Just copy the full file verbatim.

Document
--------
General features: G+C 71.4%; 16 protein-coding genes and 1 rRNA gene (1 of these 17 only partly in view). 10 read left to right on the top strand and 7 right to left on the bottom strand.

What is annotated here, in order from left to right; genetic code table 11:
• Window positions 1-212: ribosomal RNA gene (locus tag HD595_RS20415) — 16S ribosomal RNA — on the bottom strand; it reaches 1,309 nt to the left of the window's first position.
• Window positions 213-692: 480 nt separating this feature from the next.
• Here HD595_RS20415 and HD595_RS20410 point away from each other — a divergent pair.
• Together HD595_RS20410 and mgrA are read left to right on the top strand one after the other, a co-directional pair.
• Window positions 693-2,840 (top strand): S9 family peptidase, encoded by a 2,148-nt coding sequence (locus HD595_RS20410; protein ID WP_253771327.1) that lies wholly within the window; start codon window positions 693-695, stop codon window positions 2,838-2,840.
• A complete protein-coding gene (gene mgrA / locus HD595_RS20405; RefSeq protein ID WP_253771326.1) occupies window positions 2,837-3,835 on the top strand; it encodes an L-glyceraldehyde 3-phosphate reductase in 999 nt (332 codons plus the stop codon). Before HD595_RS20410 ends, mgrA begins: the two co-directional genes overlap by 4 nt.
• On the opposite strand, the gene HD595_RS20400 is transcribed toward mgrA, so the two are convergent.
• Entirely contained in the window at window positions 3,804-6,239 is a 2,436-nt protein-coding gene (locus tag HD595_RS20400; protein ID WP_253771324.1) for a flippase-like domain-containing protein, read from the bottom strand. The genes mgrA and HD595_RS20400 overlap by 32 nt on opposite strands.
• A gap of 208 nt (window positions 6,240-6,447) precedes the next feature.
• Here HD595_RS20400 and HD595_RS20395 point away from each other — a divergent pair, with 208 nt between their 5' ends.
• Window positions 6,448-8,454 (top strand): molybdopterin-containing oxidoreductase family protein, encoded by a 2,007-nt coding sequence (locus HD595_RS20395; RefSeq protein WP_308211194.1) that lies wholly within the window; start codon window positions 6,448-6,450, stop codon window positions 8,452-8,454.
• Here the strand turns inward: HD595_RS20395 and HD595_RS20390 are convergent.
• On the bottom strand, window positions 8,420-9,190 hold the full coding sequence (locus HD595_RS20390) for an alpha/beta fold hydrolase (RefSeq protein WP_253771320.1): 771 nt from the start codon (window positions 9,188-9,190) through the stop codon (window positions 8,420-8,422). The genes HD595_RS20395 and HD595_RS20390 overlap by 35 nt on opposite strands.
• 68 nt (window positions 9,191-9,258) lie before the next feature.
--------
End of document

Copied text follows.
General features: G+C 71.4%; 16 protein-coding genes and 1 rRNA gene (1 of these 17 only partly in view). 10 read left to right on the top strand and 7 right to left on the bottom strand.

What is annotated here, in order from left to right; genetic code table 11:
• Window positions 1-212: ribosomal RNA gene (locus tag HD595_RS20415) — 16S ribosomal RNA — on the bottom strand; it reaches 1,309 nt to the left of the window's first position.
• Window positions 213-692: 480 nt separating this feature from the next.
• Here HD595_RS20415 and HD595_RS20410 point away from each other — a divergent pair.
• Together HD595_RS20410 and mgrA are read left to right on the top strand one after the other, a co-directional pair.
• Window positions 693-2,840 (top strand): S9 family peptidase, encoded by a 2,148-nt coding sequence (locus HD595_RS20410; protein ID WP_253771327.1) that lies wholly within the window; start codon window positions 693-695, stop codon window positions 2,838-2,840.
• A complete protein-coding gene (gene mgrA / locus HD595_RS20405; RefSeq protein ID WP_253771326.1) occupies window positions 2,837-3,835 on the top strand; it encodes an L-glyceraldehyde 3-phosphate reductase in 999 nt (332 codons plus the stop codon). Before HD595_RS20410 ends, mgrA begins: the two co-directional genes overlap by 4 nt.
• On the opposite strand, the gene HD595_RS20400 is transcribed toward mgrA, so the two are convergent.
• Entirely contained in the window at window positions 3,804-6,239 is a 2,436-nt protein-coding gene (locus tag HD595_RS20400; protein ID WP_253771324.1) for a flippase-like domain-containing protein, read from the bottom strand. The genes mgrA and HD595_RS20400 overlap by 32 nt on opposite strands.
• A gap of 208 nt (window positions 6,240-6,447) precedes the next feature.
• Here HD595_RS20400 and HD595_RS20395 point away from each other — a divergent pair, with 208 nt between their 5' ends.
• Window positions 6,448-8,454 (top strand): molybdopterin-containing oxidoreductase family protein, encoded by a 2,007-nt coding sequence (locus HD595_RS20395; RefSeq protein WP_308211194.1) that lies wholly within the window; start codon window positions 6,448-6,450, stop codon window positions 8,452-8,454.
• Here the strand turns inward: HD595_RS20395 and HD595_RS20390 are convergent.
• On the bottom strand, window positions 8,420-9,190 hold the full coding sequence (locus HD595_RS20390) for an alpha/beta fold hydrolase (RefSeq protein WP_253771320.1): 771 nt from the start codon (window positions 9,188-9,190) through the stop codon (window positions 8,420-8,422). The genes HD595_RS20395 and HD595_RS20390 overlap by 35 nt on opposite strands.
• 68 nt (window positions 9,191-9,258) lie before the next feature.